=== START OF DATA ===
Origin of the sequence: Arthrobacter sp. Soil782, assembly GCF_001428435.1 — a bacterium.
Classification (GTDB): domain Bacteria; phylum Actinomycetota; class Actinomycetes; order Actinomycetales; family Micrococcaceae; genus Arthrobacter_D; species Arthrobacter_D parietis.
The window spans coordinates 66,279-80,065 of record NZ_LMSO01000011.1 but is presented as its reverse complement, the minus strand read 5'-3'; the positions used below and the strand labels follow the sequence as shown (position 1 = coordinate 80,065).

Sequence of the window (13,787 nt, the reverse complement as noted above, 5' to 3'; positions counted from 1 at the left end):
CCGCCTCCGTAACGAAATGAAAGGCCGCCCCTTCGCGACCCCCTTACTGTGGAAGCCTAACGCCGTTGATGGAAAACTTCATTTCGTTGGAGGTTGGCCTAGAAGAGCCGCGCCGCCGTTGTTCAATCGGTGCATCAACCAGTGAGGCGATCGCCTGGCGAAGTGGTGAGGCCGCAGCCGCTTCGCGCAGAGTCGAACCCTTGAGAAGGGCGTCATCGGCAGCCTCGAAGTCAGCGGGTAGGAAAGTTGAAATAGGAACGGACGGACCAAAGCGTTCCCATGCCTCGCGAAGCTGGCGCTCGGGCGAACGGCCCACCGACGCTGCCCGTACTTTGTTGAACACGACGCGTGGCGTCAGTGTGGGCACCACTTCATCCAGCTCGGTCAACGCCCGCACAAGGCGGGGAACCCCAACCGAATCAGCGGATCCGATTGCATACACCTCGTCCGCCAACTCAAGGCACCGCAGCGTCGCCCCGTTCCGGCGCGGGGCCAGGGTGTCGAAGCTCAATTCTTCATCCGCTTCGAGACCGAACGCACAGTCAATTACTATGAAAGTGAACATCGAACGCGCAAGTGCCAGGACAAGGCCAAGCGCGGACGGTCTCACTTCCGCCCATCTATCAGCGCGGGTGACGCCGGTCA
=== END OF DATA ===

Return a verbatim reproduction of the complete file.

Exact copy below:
Origin of the sequence: Arthrobacter sp. Soil782, assembly GCF_001428435.1 — a bacterium.
Classification (GTDB): domain Bacteria; phylum Actinomycetota; class Actinomycetes; order Actinomycetales; family Micrococcaceae; genus Arthrobacter_D; species Arthrobacter_D parietis.
The window spans coordinates 66,279-80,065 of record NZ_LMSO01000011.1 but is presented as its reverse complement, the minus strand read 5'-3'; the positions used below and the strand labels follow the sequence as shown (position 1 = coordinate 80,065).

Sequence of the window (13,787 nt, the reverse complement as noted above, 5' to 3'; positions counted from 1 at the left end):
CCGCCTCCGTAACGAAATGAAAGGCCGCCCCTTCGCGACCCCCTTACTGTGGAAGCCTAACGCCGTTGATGGAAAACTTCATTTCGTTGGAGGTTGGCCTAGAAGAGCCGCGCCGCCGTTGTTCAATCGGTGCATCAACCAGTGAGGCGATCGCCTGGCGAAGTGGTGAGGCCGCAGCCGCTTCGCGCAGAGTCGAACCCTTGAGAAGGGCGTCATCGGCAGCCTCGAAGTCAGCGGGTAGGAAAGTTGAAATAGGAACGGACGGACCAAAGCGTTCCCATGCCTCGCGAAGCTGGCGCTCGGGCGAACGGCCCACCGACGCTGCCCGTACTTTGTTGAACACGACGCGTGGCGTCAGTGTGGGCACCACTTCATCCAGCTCGGTCAACGCCCGCACAAGGCGGGGAACCCCAACCGAATCAGCGGATCCGATTGCATACACCTCGTCCGCCAACTCAAGGCACCGCAGCGTCGCCCCGTTCCGGCGCGGGGCCAGGGTGTCGAAGCTCAATTCTTCATCCGCTTCGAGACCGAACGCACAGTCAATTACTATGAAAGTGAACATCGAACGCGCAAGTGCCAGGACAAGGCCAAGCGCGGACGGTCTCACTTCCGCCCATCTATCAGCGCGGGTGACGCCGGTCA